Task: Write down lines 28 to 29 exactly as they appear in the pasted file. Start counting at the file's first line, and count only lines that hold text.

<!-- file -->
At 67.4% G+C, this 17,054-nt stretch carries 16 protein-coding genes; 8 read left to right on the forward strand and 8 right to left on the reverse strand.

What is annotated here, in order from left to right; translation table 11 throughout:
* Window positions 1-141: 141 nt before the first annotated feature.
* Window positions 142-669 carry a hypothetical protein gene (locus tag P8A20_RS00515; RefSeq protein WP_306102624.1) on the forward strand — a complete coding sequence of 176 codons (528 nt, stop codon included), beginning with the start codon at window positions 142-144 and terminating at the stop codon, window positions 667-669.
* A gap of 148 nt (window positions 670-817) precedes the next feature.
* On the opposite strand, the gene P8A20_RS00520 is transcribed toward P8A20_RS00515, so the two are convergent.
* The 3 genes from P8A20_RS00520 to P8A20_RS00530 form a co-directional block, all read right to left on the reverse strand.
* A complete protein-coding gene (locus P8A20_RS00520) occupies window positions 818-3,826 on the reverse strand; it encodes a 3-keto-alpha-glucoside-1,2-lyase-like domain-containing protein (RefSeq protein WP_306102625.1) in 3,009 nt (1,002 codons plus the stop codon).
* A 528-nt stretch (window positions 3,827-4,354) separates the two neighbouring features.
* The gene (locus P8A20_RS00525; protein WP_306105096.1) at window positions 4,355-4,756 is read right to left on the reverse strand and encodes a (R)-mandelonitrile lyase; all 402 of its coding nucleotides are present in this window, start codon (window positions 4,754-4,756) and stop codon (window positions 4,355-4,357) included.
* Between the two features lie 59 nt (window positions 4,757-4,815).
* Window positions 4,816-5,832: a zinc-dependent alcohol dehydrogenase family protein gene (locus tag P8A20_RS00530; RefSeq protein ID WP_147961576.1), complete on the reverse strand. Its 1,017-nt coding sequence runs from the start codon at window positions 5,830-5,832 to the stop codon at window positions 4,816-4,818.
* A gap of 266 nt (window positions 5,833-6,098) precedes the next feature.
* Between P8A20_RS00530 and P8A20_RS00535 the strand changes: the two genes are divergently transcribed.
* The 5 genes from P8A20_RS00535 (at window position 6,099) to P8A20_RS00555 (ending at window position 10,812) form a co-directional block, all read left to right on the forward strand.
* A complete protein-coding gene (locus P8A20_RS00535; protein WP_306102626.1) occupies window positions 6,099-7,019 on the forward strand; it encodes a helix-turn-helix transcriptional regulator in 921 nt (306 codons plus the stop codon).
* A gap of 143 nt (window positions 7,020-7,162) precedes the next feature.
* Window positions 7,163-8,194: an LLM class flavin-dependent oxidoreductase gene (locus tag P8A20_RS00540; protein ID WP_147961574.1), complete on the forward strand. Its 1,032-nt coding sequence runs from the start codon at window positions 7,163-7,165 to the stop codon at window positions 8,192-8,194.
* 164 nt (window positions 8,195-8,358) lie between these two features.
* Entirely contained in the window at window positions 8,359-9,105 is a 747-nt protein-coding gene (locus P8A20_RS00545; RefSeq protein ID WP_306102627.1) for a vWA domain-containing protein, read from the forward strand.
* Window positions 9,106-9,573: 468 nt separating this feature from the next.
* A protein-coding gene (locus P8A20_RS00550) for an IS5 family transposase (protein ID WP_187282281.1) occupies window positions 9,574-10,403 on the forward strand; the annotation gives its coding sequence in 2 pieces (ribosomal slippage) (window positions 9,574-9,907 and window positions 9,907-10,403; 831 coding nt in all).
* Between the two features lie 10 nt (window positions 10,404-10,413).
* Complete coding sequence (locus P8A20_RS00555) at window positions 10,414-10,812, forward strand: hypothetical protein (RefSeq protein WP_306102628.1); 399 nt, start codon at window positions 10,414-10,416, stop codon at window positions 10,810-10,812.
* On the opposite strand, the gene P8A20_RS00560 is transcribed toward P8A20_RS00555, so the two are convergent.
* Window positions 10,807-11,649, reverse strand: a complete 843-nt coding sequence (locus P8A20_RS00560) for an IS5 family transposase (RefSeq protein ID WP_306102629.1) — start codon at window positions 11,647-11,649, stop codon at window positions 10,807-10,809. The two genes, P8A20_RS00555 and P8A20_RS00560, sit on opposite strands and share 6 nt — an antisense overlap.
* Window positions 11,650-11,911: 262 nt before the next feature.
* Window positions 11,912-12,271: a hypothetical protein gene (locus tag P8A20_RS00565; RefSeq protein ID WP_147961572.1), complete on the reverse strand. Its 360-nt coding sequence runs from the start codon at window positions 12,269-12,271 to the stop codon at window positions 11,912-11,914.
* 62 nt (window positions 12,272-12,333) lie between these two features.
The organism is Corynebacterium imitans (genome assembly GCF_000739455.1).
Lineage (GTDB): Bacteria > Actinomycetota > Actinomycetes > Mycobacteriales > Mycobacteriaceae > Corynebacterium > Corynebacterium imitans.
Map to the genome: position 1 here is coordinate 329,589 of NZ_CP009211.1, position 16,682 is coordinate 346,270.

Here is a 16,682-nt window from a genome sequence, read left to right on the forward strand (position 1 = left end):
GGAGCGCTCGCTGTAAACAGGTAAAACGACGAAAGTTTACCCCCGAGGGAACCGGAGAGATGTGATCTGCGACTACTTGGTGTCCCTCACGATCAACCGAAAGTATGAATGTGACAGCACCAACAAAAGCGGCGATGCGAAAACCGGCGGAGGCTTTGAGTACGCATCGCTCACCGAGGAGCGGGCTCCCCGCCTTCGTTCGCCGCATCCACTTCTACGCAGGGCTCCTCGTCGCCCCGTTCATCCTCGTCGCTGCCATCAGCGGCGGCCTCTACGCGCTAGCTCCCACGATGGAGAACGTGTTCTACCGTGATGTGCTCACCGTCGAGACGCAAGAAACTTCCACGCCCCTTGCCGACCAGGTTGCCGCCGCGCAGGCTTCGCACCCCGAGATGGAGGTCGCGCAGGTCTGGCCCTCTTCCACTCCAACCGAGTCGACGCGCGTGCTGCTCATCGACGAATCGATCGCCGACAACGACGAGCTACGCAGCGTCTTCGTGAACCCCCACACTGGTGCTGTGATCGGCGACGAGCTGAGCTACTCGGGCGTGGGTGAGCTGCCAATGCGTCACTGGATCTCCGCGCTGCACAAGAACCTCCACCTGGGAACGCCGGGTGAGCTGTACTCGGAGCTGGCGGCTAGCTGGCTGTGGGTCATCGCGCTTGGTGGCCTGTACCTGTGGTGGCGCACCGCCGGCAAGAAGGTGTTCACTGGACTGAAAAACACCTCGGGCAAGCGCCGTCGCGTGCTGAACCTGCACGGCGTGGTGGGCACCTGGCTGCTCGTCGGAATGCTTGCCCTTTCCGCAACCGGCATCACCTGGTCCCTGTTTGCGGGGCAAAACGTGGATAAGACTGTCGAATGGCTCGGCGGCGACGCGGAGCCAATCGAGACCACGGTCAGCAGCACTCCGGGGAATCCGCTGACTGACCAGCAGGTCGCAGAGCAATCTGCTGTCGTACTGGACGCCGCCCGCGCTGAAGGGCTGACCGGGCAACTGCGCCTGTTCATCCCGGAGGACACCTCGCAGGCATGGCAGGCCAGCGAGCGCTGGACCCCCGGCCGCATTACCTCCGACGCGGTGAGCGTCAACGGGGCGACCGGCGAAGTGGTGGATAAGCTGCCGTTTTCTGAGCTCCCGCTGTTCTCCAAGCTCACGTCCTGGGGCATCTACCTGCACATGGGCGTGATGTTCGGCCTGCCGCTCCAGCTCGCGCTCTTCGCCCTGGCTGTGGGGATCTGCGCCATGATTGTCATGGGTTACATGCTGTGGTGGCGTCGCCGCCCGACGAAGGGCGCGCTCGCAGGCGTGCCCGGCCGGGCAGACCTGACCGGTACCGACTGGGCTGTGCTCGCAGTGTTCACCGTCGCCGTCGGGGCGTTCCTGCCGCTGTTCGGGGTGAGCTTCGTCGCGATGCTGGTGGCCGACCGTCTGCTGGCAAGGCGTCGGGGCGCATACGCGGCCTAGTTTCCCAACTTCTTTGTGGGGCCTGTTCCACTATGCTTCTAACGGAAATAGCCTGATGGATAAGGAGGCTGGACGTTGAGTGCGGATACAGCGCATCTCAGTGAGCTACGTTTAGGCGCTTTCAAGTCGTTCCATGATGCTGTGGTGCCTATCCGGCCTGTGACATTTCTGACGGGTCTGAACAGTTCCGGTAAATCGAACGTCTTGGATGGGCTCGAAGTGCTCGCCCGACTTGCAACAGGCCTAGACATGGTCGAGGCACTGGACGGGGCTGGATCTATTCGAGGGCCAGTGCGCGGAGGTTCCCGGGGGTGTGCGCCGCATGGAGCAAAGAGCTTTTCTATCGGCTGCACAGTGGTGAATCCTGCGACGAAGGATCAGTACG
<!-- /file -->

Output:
* Window positions 11,912-12,271: a hypothetical protein gene (locus tag P8A20_RS00565; RefSeq protein ID WP_147961572.1), complete on the reverse strand. Its 360-nt coding sequence runs from the start codon at window positions 12,269-12,271 to the stop codon at window positions 11,912-11,914.
* 62 nt (window positions 12,272-12,333) lie between these two features.